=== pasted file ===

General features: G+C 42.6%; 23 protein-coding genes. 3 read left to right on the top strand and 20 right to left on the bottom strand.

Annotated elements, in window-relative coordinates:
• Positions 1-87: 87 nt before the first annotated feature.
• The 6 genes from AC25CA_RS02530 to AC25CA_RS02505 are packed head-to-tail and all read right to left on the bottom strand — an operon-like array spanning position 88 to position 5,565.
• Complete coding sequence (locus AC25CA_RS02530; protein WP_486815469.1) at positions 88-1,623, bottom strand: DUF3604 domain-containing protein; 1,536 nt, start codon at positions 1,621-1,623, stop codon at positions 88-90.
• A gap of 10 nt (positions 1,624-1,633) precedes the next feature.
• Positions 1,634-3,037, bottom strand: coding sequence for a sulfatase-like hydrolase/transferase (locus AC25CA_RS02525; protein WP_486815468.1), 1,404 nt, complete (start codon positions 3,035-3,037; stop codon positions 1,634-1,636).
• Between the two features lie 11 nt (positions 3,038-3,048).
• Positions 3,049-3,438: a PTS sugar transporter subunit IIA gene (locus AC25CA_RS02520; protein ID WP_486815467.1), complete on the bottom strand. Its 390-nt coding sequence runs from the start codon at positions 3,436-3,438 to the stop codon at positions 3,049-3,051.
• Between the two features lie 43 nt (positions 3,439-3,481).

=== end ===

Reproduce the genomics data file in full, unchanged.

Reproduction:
General features: G+C 42.6%; 23 protein-coding genes. 3 read left to right on the top strand and 20 right to left on the bottom strand.

Annotated elements, in window-relative coordinates:
• Positions 1-87: 87 nt before the first annotated feature.
• The 6 genes from AC25CA_RS02530 to AC25CA_RS02505 are packed head-to-tail and all read right to left on the bottom strand — an operon-like array spanning position 88 to position 5,565.
• Complete coding sequence (locus AC25CA_RS02530; protein WP_486815469.1) at positions 88-1,623, bottom strand: DUF3604 domain-containing protein; 1,536 nt, start codon at positions 1,621-1,623, stop codon at positions 88-90.
• A gap of 10 nt (positions 1,624-1,633) precedes the next feature.
• Positions 1,634-3,037, bottom strand: coding sequence for a sulfatase-like hydrolase/transferase (locus AC25CA_RS02525; protein WP_486815468.1), 1,404 nt, complete (start codon positions 3,035-3,037; stop codon positions 1,634-1,636).
• Between the two features lie 11 nt (positions 3,038-3,048).
• Positions 3,049-3,438: a PTS sugar transporter subunit IIA gene (locus AC25CA_RS02520; protein ID WP_486815467.1), complete on the bottom strand. Its 390-nt coding sequence runs from the start codon at positions 3,436-3,438 to the stop codon at positions 3,049-3,051.
• Between the two features lie 43 nt (positions 3,439-3,481).